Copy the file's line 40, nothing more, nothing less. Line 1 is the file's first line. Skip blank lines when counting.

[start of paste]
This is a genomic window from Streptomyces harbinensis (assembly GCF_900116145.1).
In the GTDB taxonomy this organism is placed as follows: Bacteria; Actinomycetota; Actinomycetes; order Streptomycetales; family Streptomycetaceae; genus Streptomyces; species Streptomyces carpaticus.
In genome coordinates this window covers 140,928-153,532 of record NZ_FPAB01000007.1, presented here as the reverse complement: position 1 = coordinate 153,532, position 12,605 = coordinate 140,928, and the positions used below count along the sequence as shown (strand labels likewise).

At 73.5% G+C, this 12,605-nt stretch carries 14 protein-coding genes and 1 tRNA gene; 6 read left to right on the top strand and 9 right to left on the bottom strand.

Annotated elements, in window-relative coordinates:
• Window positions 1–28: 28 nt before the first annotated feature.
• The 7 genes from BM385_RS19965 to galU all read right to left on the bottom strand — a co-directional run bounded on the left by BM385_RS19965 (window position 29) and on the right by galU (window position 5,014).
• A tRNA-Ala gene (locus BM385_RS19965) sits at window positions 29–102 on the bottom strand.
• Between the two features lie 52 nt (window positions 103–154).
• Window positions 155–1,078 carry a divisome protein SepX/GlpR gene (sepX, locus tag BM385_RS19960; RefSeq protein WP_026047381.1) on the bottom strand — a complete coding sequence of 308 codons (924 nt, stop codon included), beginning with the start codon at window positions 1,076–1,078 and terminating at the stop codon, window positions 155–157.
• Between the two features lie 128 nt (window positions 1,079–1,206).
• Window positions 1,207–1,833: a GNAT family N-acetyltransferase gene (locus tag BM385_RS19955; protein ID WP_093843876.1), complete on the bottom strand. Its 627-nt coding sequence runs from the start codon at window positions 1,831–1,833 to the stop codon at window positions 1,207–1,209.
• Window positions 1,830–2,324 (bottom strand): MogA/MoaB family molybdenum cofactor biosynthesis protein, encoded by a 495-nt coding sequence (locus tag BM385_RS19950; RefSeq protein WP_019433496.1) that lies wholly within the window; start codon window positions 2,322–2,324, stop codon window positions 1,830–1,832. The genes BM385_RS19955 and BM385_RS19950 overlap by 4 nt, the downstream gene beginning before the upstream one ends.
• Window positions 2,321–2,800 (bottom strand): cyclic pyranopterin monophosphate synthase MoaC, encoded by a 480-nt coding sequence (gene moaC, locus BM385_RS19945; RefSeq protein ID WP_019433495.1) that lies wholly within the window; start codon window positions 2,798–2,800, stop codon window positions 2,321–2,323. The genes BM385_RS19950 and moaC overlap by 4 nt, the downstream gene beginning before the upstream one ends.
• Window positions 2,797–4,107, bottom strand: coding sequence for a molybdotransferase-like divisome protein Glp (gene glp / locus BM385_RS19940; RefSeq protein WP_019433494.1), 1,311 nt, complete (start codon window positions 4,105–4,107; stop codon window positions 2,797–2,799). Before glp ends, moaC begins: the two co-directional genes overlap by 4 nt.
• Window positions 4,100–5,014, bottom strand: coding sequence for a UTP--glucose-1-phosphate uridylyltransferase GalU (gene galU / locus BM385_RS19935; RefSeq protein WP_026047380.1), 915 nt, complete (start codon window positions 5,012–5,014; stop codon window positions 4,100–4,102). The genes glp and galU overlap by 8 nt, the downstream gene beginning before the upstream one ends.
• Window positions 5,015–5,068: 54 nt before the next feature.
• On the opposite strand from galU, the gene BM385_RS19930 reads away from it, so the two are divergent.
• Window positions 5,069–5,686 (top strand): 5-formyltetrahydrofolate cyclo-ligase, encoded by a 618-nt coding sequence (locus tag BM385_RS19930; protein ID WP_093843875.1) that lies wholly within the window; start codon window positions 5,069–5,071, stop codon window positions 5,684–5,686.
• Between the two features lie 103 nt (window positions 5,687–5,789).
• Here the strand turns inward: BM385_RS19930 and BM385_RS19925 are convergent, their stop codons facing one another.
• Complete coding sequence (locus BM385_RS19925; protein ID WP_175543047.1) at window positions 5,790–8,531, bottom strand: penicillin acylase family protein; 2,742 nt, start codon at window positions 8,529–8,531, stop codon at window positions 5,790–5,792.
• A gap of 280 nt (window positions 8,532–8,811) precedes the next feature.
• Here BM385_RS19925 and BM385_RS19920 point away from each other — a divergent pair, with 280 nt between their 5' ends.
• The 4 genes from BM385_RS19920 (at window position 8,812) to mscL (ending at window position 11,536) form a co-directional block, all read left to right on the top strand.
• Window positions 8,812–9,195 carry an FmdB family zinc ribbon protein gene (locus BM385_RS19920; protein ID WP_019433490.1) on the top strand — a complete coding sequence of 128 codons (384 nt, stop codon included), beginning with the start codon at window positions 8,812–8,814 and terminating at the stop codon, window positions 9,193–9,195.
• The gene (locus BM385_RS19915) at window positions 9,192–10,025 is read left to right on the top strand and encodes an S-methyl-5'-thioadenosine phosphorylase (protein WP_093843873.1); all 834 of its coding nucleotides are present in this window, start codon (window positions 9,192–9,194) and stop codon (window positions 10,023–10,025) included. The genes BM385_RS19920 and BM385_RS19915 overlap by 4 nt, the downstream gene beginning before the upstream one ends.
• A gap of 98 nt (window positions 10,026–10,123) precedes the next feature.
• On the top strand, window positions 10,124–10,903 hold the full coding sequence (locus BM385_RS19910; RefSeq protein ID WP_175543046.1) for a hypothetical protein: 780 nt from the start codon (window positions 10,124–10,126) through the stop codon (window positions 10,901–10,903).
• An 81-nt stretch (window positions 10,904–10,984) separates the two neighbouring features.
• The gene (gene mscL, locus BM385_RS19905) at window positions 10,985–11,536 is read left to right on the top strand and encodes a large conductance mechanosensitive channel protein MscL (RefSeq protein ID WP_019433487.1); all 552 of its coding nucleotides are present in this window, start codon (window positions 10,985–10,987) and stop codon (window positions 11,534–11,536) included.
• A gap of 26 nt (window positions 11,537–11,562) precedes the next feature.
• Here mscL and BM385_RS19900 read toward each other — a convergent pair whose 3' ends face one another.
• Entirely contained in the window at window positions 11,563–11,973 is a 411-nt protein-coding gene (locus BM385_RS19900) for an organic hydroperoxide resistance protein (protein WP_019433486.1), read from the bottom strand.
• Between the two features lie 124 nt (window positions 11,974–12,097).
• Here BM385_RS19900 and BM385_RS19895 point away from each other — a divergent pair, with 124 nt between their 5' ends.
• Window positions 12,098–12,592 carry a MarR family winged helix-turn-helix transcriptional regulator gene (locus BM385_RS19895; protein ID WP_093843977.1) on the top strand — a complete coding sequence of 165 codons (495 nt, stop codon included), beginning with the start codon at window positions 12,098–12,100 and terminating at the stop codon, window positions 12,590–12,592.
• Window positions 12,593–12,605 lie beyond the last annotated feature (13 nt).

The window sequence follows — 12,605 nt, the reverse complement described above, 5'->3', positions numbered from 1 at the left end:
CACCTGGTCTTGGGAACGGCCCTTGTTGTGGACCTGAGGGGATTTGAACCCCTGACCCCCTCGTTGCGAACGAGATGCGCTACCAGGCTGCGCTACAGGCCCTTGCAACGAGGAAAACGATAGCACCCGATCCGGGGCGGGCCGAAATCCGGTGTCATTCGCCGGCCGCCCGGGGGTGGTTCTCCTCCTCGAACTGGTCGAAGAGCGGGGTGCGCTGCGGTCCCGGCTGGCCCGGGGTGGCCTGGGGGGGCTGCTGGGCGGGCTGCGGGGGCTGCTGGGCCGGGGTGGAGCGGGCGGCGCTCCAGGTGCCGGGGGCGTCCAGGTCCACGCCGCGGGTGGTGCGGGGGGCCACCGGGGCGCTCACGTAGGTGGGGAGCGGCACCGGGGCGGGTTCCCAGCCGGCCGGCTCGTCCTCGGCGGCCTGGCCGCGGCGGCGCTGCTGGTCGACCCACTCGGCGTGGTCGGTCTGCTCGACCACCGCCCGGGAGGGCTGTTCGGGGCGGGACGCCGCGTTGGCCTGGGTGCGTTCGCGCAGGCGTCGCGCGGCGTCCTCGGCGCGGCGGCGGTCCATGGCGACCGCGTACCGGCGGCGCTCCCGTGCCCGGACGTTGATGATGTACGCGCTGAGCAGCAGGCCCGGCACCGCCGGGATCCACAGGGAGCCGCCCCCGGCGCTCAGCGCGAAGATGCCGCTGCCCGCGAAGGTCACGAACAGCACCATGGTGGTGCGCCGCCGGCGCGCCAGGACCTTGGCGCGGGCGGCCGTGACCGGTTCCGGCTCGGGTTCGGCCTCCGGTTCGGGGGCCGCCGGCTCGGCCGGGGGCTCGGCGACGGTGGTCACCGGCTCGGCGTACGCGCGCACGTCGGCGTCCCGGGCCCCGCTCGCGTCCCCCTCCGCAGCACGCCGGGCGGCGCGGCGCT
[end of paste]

CACCTGGTCTTGGGAACGGCCCTTGTTGTGGACCTGAGGGGATTTGAACCCCTGACCCCCTCGTTGCGAACGAGATGCGCTACCAGGCTGCGCTACAGGCCCTTGCAACGAGGAAAACGATAGCACCCGATCCGGGGCGGGCCGAAATCCGGTGTCATTCGCCGGCCGCCCGGGGGTGGTTCTCCTCCTCGAACTGGTCGAAGAGCGGGGTGCGCTGCGGTCCCGGCTGGCCCGGGGTGGCCTGGGGGGGCTGCTGGGCGGGCTGCGGGGGCTGCTGGGCCGGGGTGGAGCGGGCGGCGCTCCAGGTGCCGGGGGCGTCCAGGTCCACGCCGCGGGTGGTGCGGGGGGCCACCGGGGCGCTCACGTAGGTGGGGAGCGGCACCGGGGCGGGTTCCCAGCCGGCCGGCTCGTCCTCGGCGGCCTGGCCGCGGCGGCGCTGCTGGTCGACCCACTCGGCGTGGTCGGTCTGCTCGACCACCGCCCGGGAGGGCTGTTCGGGGCGGGACGCCGCGTTGGCCTGGGTGCGTTCGCGCAGGCGTCGCGCGGCGTCCTCGGCGCGGCGGCGGTCCATGGCGACCGCGTACCGGCGGCGCTCCCGTGCCCGGACGTTGATGATGTACGCGCTGAGCAGCAGGCCCGGCACCGCCGGGATCCACAGGGAGCCGCCCCCGGCGCTCAGCGCGAAGATGCCGCTGCCCGCGAAGGTCACGAACAGCACCATGGTGGTGCGCCGCCGGCGCGCCAGGACCTTGGCGCGGGCGGCCGTGACCGGTTCCGGCTCGGGTTCGGCCTCCGGTTCGGGGGCCGCCGGCTCGGCCGGGGGCTCGGCGACGGTGGTCACCGGCTCGGCGTACGCGCGCACGTCGGCGTCCCGGGCCCCGCTCGCGTCCCCCTCCGCAGCACGCCGGGCGGCGCGGCGCT